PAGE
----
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First, a few general thoughts and then I will respond to some of your comments. This is obviously a controversial issue and thus worthy of discussion. I am of the opinion that when discussing the proper structure of government it should be done without regard to any particular person or personality. Those who recommend structural changes based on individuals do so at their own peril. That said, I would hope we could all have a professional discussion without the personal attacks.
The question of electing versus appointing a city attorney is certainly an interesting one. I too value the people’s right to vote and to choose their elected officials. The question however, is under the current strong mayor form of government, where the mayor is now held accountable for the operations of the city, should the city attorney be elected or appointed?
There seems to be two camps here. Those who believe that the role of the city attorney is to act as a watchdog over city officials, in which case you would likely support an elected city attorney. Then there are those who believe that the city charter means what it says when it states:
The City Attorney shall be the chief legal advisor of, and attorney for the City and all Departments and offices thereof in matters relating to their official powers and duties
In that case, it is a more difficult question.
I happen to fall into the latter group believing that the role of the city attorney is to provide competent legal advice to our elected officials. That said, I don’t have a problem with a watchdog, I just don’t think it should be the city attorney. Individuals and corporations hire attorneys to advise and assist them, not to be monitored by them. I just can’t imagine an individual or corporation not being able to select his or her own attorney. It seems to me that fundamental in the attorney-client relationship is the ability of the client to not only choose their own attorney, but have absolute confidence that the attorney will represent their interests.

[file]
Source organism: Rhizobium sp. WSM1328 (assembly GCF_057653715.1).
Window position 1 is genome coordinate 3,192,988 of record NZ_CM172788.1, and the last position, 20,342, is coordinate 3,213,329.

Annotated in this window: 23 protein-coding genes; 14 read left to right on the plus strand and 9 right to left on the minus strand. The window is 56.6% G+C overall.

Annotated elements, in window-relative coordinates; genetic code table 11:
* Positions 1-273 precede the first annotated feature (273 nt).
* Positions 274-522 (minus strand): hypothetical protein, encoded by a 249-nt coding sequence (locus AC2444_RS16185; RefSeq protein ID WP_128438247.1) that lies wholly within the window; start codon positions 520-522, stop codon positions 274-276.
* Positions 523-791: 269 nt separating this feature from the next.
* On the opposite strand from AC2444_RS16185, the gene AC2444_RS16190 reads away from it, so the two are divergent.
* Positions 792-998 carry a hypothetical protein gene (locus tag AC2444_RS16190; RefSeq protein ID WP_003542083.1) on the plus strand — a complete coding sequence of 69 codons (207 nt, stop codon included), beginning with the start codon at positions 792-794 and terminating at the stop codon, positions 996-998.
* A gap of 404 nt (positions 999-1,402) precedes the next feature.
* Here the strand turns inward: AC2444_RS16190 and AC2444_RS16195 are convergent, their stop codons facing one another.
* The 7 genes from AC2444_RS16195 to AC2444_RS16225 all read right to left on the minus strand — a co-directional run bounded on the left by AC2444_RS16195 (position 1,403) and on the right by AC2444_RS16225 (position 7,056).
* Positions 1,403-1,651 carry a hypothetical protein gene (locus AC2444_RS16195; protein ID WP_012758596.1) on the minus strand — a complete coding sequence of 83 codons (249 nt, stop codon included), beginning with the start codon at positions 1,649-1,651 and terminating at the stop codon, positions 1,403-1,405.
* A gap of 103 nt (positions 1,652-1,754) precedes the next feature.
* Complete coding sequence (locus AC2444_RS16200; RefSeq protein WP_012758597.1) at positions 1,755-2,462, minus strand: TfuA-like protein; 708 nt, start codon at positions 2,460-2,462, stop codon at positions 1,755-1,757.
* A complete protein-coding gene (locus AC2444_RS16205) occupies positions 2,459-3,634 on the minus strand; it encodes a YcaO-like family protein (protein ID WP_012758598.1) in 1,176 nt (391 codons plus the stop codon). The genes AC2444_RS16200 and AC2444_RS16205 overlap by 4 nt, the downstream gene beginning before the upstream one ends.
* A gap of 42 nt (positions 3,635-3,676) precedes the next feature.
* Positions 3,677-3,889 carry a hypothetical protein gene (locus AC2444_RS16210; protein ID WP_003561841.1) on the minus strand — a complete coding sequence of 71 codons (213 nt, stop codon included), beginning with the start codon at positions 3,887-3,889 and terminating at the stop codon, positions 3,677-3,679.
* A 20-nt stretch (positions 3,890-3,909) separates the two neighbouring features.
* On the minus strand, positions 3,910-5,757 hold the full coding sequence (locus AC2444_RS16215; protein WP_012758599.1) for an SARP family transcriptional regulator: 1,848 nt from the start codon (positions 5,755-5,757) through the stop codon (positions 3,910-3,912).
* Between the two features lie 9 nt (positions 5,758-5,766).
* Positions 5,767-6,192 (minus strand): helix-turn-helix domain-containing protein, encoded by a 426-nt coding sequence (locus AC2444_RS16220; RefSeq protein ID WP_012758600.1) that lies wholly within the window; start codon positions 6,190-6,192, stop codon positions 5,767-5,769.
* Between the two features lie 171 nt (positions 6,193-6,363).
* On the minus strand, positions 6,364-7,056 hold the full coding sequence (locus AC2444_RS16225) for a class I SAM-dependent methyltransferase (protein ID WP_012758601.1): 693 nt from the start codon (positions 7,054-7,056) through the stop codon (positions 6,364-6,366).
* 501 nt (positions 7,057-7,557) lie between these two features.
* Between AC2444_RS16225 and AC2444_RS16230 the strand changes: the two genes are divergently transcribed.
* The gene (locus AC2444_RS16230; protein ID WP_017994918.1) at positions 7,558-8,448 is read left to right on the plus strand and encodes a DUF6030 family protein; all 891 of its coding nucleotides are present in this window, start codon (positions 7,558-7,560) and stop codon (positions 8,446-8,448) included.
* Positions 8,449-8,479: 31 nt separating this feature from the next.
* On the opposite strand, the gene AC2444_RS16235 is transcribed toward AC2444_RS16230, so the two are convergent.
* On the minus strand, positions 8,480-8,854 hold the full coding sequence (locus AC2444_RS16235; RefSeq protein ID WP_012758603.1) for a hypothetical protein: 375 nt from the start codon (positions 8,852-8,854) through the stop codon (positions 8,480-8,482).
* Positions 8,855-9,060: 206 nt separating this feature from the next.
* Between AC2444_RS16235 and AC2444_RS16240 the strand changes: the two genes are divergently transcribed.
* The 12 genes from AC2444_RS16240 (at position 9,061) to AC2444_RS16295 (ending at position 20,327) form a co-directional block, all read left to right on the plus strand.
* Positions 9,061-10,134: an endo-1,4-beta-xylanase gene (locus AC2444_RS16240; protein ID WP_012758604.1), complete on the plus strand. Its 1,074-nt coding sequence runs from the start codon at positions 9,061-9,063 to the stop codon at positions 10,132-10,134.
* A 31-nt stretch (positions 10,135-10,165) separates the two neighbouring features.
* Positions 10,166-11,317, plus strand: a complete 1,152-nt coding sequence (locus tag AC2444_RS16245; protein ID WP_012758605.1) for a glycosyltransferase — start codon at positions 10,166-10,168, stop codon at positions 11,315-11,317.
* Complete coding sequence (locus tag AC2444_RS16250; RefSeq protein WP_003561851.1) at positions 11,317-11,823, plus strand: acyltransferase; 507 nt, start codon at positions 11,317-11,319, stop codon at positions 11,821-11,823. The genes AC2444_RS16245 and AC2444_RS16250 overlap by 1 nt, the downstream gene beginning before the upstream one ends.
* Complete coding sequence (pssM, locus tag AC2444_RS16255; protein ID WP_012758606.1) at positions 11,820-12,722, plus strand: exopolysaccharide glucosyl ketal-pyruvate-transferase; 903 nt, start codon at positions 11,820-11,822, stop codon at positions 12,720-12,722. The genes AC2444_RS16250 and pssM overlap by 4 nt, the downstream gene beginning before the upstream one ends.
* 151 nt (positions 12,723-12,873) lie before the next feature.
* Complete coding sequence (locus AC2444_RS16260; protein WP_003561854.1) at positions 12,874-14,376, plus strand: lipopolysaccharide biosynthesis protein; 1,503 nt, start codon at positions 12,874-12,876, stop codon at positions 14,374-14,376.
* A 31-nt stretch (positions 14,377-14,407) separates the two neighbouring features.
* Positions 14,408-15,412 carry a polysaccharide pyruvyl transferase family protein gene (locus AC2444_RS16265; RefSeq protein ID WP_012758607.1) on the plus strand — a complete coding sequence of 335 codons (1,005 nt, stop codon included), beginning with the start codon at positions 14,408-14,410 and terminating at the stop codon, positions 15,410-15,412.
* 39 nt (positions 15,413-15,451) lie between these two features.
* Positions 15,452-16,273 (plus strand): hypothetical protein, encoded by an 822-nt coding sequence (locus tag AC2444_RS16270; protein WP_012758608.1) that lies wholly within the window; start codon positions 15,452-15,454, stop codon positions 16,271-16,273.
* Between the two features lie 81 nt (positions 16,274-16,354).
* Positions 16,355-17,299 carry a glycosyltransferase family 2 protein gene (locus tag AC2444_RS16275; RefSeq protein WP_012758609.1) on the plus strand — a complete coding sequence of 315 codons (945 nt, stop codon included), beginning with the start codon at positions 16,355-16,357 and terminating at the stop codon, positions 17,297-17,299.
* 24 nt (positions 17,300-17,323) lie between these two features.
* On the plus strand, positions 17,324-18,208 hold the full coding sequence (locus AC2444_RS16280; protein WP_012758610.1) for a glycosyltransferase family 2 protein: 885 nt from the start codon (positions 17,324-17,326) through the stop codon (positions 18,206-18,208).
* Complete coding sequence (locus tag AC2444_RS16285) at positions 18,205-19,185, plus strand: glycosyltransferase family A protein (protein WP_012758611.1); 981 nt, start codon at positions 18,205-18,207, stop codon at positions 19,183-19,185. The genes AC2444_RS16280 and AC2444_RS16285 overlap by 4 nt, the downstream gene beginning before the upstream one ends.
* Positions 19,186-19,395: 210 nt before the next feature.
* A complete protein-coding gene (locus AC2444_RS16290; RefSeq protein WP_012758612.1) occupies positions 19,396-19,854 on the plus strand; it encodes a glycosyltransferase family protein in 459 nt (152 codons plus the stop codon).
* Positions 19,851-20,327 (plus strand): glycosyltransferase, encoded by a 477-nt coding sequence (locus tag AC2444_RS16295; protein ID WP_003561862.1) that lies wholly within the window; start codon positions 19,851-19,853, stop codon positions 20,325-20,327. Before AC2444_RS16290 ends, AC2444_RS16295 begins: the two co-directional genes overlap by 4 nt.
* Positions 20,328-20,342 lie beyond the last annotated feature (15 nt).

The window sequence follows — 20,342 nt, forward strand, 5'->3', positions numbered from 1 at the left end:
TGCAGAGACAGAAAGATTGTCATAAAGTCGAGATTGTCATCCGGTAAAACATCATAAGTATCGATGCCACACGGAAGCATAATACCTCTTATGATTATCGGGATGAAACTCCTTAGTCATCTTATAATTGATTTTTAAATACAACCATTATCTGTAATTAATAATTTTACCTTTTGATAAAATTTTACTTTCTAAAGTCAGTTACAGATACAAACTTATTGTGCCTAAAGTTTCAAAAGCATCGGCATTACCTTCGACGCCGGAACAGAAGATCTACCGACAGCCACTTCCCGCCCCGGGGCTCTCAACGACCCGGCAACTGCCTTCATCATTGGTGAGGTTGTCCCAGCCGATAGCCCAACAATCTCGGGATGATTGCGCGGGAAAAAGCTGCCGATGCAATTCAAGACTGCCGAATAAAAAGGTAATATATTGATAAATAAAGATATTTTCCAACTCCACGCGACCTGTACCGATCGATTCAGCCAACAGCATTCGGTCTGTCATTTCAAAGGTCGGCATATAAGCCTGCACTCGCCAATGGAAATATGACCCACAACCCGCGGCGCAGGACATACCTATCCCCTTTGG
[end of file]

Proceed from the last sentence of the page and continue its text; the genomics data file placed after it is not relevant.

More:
Can you imagine General Electric’s chief legal counsel putting out interim reports criticizing its top management and accusing them of corruption? The moment that happens the attorney-client relationship is destroyed forever. Even if you believe that the role of the city attorney is to act as watchdog over elected officials, who then is supposed to handle the day-to-day legal work that comes with a billion dollar municipality? If all the city departments fear and distrust the elected city attorney, from where do they get their day-to-day legal advice needed to run the city?
Although I am not completely convinced that that an elected city attorney won’t work, I do see some compelling arguments for one that’s appointed.
— PAUL E. COOPER